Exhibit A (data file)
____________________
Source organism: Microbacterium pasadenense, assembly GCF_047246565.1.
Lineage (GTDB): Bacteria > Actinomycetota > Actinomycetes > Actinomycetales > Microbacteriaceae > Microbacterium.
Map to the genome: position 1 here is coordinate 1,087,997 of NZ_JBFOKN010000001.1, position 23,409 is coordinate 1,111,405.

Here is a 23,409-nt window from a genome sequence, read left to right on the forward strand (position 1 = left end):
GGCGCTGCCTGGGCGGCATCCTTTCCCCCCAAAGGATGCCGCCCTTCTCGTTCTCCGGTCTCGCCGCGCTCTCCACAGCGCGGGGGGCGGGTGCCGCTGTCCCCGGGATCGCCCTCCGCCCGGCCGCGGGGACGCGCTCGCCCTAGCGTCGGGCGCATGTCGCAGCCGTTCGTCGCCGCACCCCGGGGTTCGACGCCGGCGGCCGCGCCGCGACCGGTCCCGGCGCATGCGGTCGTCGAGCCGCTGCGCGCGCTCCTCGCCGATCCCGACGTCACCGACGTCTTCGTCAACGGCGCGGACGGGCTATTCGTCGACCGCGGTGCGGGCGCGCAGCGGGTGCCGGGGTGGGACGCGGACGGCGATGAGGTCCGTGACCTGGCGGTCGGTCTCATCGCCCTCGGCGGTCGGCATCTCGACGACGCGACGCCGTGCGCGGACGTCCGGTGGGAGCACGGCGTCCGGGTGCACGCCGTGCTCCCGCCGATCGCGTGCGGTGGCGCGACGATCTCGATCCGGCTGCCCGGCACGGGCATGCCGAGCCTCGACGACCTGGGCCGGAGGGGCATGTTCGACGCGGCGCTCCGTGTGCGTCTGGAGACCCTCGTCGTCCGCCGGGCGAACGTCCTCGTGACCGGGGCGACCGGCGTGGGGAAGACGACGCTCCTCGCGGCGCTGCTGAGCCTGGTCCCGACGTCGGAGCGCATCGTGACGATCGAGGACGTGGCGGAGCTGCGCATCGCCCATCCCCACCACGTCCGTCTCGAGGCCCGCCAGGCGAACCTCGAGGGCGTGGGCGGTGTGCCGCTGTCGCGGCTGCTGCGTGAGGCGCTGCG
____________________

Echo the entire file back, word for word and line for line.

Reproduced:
Source organism: Microbacterium pasadenense, assembly GCF_047246565.1.
Lineage (GTDB): Bacteria > Actinomycetota > Actinomycetes > Actinomycetales > Microbacteriaceae > Microbacterium.
Map to the genome: position 1 here is coordinate 1,087,997 of NZ_JBFOKN010000001.1, position 23,409 is coordinate 1,111,405.

Here is a 23,409-nt window from a genome sequence, read left to right on the forward strand (position 1 = left end):
GGCGCTGCCTGGGCGGCATCCTTTCCCCCCAAAGGATGCCGCCCTTCTCGTTCTCCGGTCTCGCCGCGCTCTCCACAGCGCGGGGGGCGGGTGCCGCTGTCCCCGGGATCGCCCTCCGCCCGGCCGCGGGGACGCGCTCGCCCTAGCGTCGGGCGCATGTCGCAGCCGTTCGTCGCCGCACCCCGGGGTTCGACGCCGGCGGCCGCGCCGCGACCGGTCCCGGCGCATGCGGTCGTCGAGCCGCTGCGCGCGCTCCTCGCCGATCCCGACGTCACCGACGTCTTCGTCAACGGCGCGGACGGGCTATTCGTCGACCGCGGTGCGGGCGCGCAGCGGGTGCCGGGGTGGGACGCGGACGGCGATGAGGTCCGTGACCTGGCGGTCGGTCTCATCGCCCTCGGCGGTCGGCATCTCGACGACGCGACGCCGTGCGCGGACGTCCGGTGGGAGCACGGCGTCCGGGTGCACGCCGTGCTCCCGCCGATCGCGTGCGGTGGCGCGACGATCTCGATCCGGCTGCCCGGCACGGGCATGCCGAGCCTCGACGACCTGGGCCGGAGGGGCATGTTCGACGCGGCGCTCCGTGTGCGTCTGGAGACCCTCGTCGTCCGCCGGGCGAACGTCCTCGTGACCGGGGCGACCGGCGTGGGGAAGACGACGCTCCTCGCGGCGCTGCTGAGCCTGGTCCCGACGTCGGAGCGCATCGTGACGATCGAGGACGTGGCGGAGCTGCGCATCGCCCATCCCCACCACGTCCGTCTCGAGGCCCGCCAGGCGAACCTCGAGGGCGTGGGCGGTGTGCCGCTGTCGCGGCTGCTGCGTGAGGCGCTGCG